SUPPLEMENTARY INFORMATION: Back to Top

I. Comments Back to Top

FHFA invites comments on all aspects of the proposed regulation and will take all comments into consideration before issuing a final regulation. Copies of all comments will be posted on the Internet Web site at https://www.fhfa.gov. In addition, copies of all comments received will be available for examination by the public on business days between the hours of 10 a.m. and 3 p.m., at the Federal Housing Finance Agency, Fourth Floor, 1700 G Street, NW., Washington, DC 20552. To make an appointment to inspect comments, please call the Office of General Counsel at (202) 414-6924.

II. Background Back to Top

The Housing and Economic Recovery Act of 2008 (HERA), Public Law 110-289, 122 Stat. 2654, amended the Federal Housing Enterprises Financial Safety and Soundness Act of 1992 (12 U.S.C. 4501 et seq.) (Safety and Soundness Act), and the Federal Home Loan Bank Act (12 U.S.C. 1421-1449) to establish FHFA as an independent agency of the Federal Government. [1] FHFA was established as an independent agency of the Federal Government with all of the authorities necessary to oversee vital components of our country's secondary mortgage markets—the regulated entities and the Office of Finance of the Federal Home Loan Bank System.

The Safety and Soundness Act provides that FHFA is headed by a Director with general supervisory and regulatory authority over the regulated entities and over the Office of Finance, [2] expressly to ensure that the regulated entities operate in a safe and sound manner, including maintaining adequate capital and internal controls; foster liquid, efficient, competitive, and resilient national housing finance markets; comply with the Safety and Soundness Act and rules, regulations, guidelines, and orders issued under the Safety and Soundness Act and the authorizing statutes (i.e., the charter acts of the Enterprises and authorizing statutes of the Banks); and carry out their respective missions through activities and operations that are authorized and consistent with the Safety and Soundness Act, their respective charter acts, authorizing statutes, and the public interest. [3]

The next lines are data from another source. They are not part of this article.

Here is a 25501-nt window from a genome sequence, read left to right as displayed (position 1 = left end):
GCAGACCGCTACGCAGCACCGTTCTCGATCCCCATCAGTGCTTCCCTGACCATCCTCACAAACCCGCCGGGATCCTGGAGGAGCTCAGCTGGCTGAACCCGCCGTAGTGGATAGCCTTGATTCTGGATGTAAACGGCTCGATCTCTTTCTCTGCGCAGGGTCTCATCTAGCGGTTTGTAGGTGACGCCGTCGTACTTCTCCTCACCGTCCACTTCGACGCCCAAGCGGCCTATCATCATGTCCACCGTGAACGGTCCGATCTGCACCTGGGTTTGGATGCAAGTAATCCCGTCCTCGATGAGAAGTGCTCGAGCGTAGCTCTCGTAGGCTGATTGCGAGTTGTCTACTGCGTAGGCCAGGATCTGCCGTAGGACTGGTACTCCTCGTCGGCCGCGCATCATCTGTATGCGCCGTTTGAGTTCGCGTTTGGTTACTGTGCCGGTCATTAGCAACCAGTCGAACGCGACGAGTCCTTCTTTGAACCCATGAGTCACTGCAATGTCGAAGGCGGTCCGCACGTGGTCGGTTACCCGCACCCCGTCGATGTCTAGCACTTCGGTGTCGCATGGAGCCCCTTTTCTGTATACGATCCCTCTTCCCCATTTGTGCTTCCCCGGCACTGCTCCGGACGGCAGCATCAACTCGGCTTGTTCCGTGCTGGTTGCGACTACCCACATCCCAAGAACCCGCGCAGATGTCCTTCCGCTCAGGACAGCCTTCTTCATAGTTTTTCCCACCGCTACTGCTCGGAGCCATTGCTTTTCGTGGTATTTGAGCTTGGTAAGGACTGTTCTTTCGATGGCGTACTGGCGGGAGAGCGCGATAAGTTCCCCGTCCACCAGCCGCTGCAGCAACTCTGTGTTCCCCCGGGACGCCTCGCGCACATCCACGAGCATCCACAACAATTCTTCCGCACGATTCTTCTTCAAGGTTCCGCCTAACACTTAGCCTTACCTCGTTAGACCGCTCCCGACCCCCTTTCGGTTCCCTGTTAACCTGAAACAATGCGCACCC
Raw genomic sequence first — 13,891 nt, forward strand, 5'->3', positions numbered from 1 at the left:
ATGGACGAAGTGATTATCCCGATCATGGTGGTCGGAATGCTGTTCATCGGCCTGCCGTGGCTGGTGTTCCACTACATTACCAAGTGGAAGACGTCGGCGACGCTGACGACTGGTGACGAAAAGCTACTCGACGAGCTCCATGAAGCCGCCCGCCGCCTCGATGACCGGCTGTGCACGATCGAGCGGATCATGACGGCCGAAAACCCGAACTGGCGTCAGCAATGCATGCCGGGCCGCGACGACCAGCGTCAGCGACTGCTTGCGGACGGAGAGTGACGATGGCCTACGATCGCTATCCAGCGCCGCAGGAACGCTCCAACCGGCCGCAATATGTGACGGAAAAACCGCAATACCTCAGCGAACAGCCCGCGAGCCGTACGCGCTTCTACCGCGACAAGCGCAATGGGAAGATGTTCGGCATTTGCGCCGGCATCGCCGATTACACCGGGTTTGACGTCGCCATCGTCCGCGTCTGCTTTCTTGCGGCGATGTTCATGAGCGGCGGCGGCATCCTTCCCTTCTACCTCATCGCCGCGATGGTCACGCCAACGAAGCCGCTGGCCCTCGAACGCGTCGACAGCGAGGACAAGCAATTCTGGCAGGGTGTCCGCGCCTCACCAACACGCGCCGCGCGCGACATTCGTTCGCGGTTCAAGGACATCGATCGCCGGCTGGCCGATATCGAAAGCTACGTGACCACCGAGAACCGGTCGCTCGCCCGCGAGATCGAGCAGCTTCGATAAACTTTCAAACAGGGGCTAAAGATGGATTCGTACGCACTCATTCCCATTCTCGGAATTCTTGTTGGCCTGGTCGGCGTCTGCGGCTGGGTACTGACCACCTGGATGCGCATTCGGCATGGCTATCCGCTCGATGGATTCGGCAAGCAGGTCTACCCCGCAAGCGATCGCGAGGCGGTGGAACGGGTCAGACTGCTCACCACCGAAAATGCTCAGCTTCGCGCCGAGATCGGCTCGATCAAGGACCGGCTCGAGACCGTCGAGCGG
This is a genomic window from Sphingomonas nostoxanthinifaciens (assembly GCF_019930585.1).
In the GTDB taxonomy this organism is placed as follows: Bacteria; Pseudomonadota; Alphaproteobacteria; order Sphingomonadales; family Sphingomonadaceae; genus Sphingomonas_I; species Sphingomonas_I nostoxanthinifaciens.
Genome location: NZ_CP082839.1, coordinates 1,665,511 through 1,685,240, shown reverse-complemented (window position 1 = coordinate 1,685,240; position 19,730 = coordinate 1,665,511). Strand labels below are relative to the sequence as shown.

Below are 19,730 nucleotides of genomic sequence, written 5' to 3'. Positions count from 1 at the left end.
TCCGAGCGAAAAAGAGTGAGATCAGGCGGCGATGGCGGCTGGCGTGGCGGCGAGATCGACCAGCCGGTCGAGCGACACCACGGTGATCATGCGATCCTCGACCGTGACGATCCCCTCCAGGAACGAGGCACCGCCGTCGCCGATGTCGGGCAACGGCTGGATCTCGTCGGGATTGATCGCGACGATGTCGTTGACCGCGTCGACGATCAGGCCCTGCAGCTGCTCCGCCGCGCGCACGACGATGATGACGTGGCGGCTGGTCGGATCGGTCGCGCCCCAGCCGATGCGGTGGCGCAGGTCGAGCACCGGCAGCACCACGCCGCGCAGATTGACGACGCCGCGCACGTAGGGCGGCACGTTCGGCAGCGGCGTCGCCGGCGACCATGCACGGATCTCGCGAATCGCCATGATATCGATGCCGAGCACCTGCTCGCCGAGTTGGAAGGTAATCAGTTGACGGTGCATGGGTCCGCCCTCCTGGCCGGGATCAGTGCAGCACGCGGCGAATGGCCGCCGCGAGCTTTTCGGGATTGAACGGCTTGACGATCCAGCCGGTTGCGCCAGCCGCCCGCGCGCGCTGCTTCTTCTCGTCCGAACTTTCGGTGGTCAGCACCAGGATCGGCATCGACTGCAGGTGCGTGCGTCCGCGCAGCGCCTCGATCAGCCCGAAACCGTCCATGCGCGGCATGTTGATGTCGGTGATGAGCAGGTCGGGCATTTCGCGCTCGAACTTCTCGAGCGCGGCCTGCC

In addition, this law combined the staffs of the now abolished Office of Federal Housing Enterprise Oversight (OFHEO), the now abolished Federal Housing Finance Board (FHFB), and the Government-Sponsored Enterprise (GSE) mission office at the Department of Housing and Urban Development (HUD). By pooling the expertise of the staffs of OFHEO, FHFB, and the GSE mission staff at HUD, Congress intended to strengthen the regulatory and supervisory oversight of the 14 housing-related GSEs.

The Enterprises, combined, own or guarantee nearly $5.5 trillion of residential mortgages in the United States (U.S.), and play a key role in housing finance and the U.S. economy. The Banks, with combined assets of $965.7 billion, support the housing market by making advances (i.e., loans secured by acceptable collateral) to their member commercial banks, thrifts, and credit unions, assuring a ready flow of mortgage funding.